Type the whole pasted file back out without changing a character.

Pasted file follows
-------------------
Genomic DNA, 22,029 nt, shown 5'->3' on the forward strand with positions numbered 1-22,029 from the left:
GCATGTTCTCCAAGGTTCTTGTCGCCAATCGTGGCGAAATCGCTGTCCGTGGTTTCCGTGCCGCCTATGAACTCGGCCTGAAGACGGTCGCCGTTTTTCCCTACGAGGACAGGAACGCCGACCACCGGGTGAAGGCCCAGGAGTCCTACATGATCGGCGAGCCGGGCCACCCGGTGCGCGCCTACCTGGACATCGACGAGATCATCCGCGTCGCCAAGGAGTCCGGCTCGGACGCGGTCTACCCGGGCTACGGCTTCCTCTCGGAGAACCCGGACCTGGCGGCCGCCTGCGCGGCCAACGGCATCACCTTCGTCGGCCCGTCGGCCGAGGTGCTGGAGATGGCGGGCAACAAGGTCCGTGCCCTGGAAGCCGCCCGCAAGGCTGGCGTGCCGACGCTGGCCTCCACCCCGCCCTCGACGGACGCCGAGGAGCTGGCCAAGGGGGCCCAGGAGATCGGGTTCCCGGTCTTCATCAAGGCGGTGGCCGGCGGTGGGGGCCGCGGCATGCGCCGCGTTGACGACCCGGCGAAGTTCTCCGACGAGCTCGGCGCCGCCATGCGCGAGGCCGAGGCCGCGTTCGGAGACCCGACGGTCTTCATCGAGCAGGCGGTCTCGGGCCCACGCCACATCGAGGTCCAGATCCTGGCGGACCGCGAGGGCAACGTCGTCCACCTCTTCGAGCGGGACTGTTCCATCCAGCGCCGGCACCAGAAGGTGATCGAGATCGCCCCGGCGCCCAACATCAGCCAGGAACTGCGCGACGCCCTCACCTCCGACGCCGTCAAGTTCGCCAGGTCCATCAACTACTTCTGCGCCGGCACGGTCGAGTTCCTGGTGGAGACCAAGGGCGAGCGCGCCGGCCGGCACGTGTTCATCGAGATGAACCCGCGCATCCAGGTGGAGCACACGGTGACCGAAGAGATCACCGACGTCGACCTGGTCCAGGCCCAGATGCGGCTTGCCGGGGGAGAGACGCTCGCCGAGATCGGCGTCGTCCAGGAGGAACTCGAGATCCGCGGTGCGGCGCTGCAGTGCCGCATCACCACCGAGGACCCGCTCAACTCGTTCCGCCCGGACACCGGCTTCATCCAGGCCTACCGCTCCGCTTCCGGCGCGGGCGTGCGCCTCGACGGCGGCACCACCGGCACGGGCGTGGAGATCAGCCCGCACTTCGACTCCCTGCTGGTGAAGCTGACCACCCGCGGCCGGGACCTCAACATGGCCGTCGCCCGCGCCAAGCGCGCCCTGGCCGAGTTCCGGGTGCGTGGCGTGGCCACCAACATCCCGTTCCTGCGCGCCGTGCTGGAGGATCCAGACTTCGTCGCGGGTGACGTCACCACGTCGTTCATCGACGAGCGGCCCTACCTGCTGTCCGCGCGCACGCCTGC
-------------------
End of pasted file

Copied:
Genomic DNA, 22,029 nt, shown 5'->3' on the forward strand with positions numbered 1-22,029 from the left:
GCATGTTCTCCAAGGTTCTTGTCGCCAATCGTGGCGAAATCGCTGTCCGTGGTTTCCGTGCCGCCTATGAACTCGGCCTGAAGACGGTCGCCGTTTTTCCCTACGAGGACAGGAACGCCGACCACCGGGTGAAGGCCCAGGAGTCCTACATGATCGGCGAGCCGGGCCACCCGGTGCGCGCCTACCTGGACATCGACGAGATCATCCGCGTCGCCAAGGAGTCCGGCTCGGACGCGGTCTACCCGGGCTACGGCTTCCTCTCGGAGAACCCGGACCTGGCGGCCGCCTGCGCGGCCAACGGCATCACCTTCGTCGGCCCGTCGGCCGAGGTGCTGGAGATGGCGGGCAACAAGGTCCGTGCCCTGGAAGCCGCCCGCAAGGCTGGCGTGCCGACGCTGGCCTCCACCCCGCCCTCGACGGACGCCGAGGAGCTGGCCAAGGGGGCCCAGGAGATCGGGTTCCCGGTCTTCATCAAGGCGGTGGCCGGCGGTGGGGGCCGCGGCATGCGCCGCGTTGACGACCCGGCGAAGTTCTCCGACGAGCTCGGCGCCGCCATGCGCGAGGCCGAGGCCGCGTTCGGAGACCCGACGGTCTTCATCGAGCAGGCGGTCTCGGGCCCACGCCACATCGAGGTCCAGATCCTGGCGGACCGCGAGGGCAACGTCGTCCACCTCTTCGAGCGGGACTGTTCCATCCAGCGCCGGCACCAGAAGGTGATCGAGATCGCCCCGGCGCCCAACATCAGCCAGGAACTGCGCGACGCCCTCACCTCCGACGCCGTCAAGTTCGCCAGGTCCATCAACTACTTCTGCGCCGGCACGGTCGAGTTCCTGGTGGAGACCAAGGGCGAGCGCGCCGGCCGGCACGTGTTCATCGAGATGAACCCGCGCATCCAGGTGGAGCACACGGTGACCGAAGAGATCACCGACGTCGACCTGGTCCAGGCCCAGATGCGGCTTGCCGGGGGAGAGACGCTCGCCGAGATCGGCGTCGTCCAGGAGGAACTCGAGATCCGCGGTGCGGCGCTGCAGTGCCGCATCACCACCGAGGACCCGCTCAACTCGTTCCGCCCGGACACCGGCTTCATCCAGGCCTACCGCTCCGCTTCCGGCGCGGGCGTGCGCCTCGACGGCGGCACCACCGGCACGGGCGTGGAGATCAGCCCGCACTTCGACTCCCTGCTGGTGAAGCTGACCACCCGCGGCCGGGACCTCAACATGGCCGTCGCCCGCGCCAAGCGCGCCCTGGCCGAGTTCCGGGTGCGTGGCGTGGCCACCAACATCCCGTTCCTGCGCGCCGTGCTGGAGGATCCAGACTTCGTCGCGGGTGACGTCACCACGTCGTTCATCGACGAGCGGCCCTACCTGCTGTCCGCGCGCACGCCTGC